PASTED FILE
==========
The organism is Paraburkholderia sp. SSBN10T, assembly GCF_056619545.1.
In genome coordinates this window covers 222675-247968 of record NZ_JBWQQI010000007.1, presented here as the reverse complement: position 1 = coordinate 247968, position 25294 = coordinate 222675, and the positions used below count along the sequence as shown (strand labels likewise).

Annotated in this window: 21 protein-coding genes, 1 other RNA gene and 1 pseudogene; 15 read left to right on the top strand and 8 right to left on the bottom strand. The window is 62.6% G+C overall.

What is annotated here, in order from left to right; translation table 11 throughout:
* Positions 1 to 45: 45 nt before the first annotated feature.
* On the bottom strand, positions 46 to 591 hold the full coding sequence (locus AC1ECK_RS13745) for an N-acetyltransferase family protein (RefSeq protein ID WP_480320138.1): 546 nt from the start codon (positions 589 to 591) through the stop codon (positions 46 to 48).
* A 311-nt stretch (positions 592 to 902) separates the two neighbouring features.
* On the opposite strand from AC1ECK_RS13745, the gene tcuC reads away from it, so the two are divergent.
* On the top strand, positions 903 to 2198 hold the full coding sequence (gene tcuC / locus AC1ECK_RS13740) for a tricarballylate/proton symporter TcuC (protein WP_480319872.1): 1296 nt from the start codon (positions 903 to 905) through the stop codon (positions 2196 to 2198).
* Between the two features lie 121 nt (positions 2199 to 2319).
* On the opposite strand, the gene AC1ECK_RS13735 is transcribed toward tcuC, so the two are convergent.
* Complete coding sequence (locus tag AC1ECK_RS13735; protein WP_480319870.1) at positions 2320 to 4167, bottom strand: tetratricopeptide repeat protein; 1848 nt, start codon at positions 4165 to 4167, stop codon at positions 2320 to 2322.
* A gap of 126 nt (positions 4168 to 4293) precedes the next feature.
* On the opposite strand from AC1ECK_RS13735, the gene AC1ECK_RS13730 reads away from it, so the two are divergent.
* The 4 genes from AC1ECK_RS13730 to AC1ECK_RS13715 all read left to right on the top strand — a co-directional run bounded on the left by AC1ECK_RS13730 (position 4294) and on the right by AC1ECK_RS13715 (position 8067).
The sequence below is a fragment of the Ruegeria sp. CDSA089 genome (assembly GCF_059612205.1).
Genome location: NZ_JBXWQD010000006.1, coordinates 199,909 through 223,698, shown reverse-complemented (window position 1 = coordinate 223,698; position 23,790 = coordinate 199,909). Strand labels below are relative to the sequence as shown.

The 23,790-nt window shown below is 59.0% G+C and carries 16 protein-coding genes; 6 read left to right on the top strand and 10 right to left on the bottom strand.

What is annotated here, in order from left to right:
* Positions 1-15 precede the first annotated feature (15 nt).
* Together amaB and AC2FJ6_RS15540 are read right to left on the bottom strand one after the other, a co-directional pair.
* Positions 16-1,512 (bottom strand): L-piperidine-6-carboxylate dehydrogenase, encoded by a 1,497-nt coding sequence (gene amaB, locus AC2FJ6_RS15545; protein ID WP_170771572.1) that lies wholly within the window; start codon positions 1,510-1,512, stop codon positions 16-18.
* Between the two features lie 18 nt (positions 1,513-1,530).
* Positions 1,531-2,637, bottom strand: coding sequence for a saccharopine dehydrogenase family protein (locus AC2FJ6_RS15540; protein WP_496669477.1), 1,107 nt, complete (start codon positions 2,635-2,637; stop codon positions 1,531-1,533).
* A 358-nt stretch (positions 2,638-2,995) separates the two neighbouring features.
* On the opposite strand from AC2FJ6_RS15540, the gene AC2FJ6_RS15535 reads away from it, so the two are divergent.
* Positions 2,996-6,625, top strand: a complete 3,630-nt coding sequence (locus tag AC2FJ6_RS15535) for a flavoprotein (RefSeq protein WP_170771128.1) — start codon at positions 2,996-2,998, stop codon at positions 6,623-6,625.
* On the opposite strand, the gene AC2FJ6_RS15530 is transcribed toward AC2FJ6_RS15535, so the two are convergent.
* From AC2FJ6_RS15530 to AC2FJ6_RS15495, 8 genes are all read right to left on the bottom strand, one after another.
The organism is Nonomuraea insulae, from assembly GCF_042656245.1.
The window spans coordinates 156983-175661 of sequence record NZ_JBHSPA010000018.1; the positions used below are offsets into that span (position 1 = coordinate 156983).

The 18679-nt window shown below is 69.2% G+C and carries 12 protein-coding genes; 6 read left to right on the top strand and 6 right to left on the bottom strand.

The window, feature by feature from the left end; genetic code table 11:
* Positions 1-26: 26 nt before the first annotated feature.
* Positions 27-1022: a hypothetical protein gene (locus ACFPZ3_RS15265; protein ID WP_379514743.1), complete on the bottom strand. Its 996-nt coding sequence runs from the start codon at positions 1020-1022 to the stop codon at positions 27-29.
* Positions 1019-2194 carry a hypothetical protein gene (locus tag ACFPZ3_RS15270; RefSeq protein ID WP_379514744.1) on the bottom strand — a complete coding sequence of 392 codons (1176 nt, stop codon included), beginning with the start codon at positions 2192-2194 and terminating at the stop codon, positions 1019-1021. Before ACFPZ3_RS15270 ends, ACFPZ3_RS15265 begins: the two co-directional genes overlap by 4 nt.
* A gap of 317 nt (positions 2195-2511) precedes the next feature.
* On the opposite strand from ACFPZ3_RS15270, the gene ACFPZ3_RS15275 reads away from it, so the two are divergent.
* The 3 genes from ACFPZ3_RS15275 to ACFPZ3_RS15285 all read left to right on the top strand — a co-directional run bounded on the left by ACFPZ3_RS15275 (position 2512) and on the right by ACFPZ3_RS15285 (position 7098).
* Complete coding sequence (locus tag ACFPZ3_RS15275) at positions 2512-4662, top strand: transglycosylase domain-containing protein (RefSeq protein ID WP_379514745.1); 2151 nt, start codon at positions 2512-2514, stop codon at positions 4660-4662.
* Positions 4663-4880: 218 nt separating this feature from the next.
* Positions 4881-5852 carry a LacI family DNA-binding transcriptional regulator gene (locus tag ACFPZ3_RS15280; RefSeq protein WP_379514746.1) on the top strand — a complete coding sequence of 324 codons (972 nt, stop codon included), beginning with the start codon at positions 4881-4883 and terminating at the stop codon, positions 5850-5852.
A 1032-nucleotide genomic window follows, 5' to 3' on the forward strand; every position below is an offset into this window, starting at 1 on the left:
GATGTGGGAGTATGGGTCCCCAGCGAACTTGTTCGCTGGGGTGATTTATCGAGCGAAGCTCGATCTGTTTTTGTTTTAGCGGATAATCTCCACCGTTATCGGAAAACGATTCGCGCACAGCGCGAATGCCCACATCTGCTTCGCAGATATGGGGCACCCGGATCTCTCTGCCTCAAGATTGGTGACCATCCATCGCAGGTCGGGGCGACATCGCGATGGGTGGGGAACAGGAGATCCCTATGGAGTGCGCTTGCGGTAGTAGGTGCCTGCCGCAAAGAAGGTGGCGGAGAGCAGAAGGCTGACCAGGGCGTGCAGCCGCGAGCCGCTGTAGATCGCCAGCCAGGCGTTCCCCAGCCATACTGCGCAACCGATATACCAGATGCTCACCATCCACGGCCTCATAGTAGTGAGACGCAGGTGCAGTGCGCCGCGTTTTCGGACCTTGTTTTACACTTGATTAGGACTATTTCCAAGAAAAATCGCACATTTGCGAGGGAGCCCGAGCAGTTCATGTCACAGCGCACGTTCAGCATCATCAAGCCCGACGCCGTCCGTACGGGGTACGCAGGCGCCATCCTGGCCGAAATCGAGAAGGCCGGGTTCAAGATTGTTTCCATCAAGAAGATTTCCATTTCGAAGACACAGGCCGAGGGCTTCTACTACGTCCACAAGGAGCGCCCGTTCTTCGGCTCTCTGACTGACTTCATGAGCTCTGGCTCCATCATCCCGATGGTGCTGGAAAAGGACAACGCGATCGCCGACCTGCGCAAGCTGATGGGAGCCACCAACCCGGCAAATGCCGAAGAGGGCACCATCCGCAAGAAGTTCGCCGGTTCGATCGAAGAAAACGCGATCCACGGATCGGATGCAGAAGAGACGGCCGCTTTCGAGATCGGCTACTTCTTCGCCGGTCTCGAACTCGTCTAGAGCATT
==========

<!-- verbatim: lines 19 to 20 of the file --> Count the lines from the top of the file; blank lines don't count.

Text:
What is annotated here, in order from left to right:
* Positions 1-15 precede the first annotated feature (15 nt).